After painting a few pieces I have more ideas for using this technique. If you paint fabric using any of these techniques I hope you’ll share your results.
Stay tuned for the next sweepstakes/giveaway announcement.
I mentioned in my previous post that I have been working on new painted fabric techniques. I’m sharing a one here, though for me it’s not new because I accidentally made a piece of this fabric a long time ago. Below is a short video that demonstrates just how easy it is.
A couple things I should say – First, it is best to use darker paint to get the most obvious results. And, unless you have large hands or a large handed helper, this technique is really only for making small size pieces of fabric.
Next week I’ll share another new technique and if time permits, an artwork using the two techniques.
Below is another piece of fabric I made using this crackle/crinkle technique. I used black paint and after I rinsed it, I had a sad feeling that it didn’t work (see left side below). But I should have known better… Just a hot iron and the crackle appears, like magic! In this photo the right side has been press completely flat (except for the little crease on the right edge).
Below, the fabric front is on the left and the back on the right. Any brown color is just from bad lighting; the piece is nice dark charcoal gray. I like the fabric back as much as the front and now I see plaster walls, cave walls, or rocks… Note to self – Must try in brown.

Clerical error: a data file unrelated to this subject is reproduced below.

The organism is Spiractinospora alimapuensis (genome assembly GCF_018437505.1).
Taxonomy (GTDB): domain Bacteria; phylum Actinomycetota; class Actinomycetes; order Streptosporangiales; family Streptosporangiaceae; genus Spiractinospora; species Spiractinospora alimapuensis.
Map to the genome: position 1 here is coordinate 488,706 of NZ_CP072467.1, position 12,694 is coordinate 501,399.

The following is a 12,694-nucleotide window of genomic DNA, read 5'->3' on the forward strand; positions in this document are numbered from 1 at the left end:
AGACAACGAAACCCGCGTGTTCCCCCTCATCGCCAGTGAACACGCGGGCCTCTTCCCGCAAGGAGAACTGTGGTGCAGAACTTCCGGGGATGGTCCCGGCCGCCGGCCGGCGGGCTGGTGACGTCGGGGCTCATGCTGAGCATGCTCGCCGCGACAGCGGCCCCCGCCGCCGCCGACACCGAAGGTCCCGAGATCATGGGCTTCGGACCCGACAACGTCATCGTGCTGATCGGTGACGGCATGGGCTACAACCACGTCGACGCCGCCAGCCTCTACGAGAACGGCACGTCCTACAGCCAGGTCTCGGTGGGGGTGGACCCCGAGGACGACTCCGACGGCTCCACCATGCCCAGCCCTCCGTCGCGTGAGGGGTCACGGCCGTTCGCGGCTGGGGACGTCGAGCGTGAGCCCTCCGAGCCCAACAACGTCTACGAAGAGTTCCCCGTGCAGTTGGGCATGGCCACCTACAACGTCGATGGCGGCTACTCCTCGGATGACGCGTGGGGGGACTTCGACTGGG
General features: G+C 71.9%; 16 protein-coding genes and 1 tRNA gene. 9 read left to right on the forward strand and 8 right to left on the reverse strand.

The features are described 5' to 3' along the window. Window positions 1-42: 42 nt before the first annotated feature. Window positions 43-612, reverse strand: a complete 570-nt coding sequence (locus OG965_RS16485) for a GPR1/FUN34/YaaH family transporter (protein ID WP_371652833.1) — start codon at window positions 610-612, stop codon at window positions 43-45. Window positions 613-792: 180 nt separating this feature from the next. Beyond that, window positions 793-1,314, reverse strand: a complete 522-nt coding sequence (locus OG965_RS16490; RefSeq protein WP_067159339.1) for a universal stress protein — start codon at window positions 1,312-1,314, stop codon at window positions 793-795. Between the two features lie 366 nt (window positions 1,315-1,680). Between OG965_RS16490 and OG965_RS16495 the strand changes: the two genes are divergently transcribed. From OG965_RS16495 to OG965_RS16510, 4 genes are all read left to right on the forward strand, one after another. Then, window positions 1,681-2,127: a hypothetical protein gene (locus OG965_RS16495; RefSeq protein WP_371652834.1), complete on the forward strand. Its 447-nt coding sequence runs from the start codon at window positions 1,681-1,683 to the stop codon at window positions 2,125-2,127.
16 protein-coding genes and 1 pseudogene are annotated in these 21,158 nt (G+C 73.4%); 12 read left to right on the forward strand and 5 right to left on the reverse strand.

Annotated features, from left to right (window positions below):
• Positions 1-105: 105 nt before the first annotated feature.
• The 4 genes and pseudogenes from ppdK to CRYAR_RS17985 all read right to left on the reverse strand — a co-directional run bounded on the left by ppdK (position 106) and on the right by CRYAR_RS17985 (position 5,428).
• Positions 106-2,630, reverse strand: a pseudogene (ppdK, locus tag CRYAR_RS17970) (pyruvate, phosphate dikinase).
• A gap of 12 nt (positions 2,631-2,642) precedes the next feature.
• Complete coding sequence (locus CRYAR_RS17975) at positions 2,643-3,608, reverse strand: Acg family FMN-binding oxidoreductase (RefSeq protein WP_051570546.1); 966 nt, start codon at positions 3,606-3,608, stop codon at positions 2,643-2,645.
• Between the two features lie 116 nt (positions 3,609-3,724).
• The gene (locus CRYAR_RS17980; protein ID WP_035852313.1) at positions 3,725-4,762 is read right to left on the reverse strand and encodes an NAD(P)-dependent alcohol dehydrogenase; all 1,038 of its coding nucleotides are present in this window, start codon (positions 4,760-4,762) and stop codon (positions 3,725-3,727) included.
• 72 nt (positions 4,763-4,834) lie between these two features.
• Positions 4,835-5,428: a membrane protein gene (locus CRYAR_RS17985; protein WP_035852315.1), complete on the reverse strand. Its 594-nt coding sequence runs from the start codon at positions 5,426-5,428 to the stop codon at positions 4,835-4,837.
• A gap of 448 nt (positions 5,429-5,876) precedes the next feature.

I look forward to sharing more painted fabric pieces and hope you’ll say tuned. Thanks for stopping by.
I’m looking forward to sharing the photograph and fiber/fabric pieces, that other artists have given me permission to share, in an upcoming blog post. For now I’ll give you a little look in to the piece I’m working on for that blog post. I’m not going to show it with the photograph until the piece is finished.
After a good bit of time examining the photograph that will be a part of this piece I decided the direction I’d take my design.
I started by painting a sky using Jacquard Textile Colors (JTC).
I painted a woodsy hillside using JTC and used NeoColor ll wax pastels for the lower half. I pulled off some silk threads from a piece of raw silk fabric to audition where I might add tree trunks. If this had been a collage without stitching I would have glued those silk threads using gel medium. I really liked how they looked.
A rough layout…
I embroidered knots. First I pulled threads from a piece of dupioni silk fabric because I wanted the simmer, shine, and the threads were thicker than the actually silk spools I have. Unfortunately, the knots weren’t looking good so I switched to regular floss. In the end, in the big picture, it isn’t really going to matter.
More painting – this time a plastic edge tapped in JTC and pulled horizontally across the NeoColor area. After that I brushed a blue paint wash over that area to darken it. When it was dry it was still a bit light for what I was going for. At this point I have myself convinced that quilting it will make it right.
I used the same sharp edge, (it was just a piece of plastic advertising that was a bit thinner than a credit card), to make the trunks. I was going to just quilt the trunks but was playing with the paint and couldn’t help myself. I think I will still quilt them or maybe not!
I always learn something when making any Photograph on Fiber piece, sometimes many things. They’re always a challenge but a fun one. We will see where this one takes me and what I learn.
A Reminder – Next post, June 16, I will announce the winners of the painted fabric.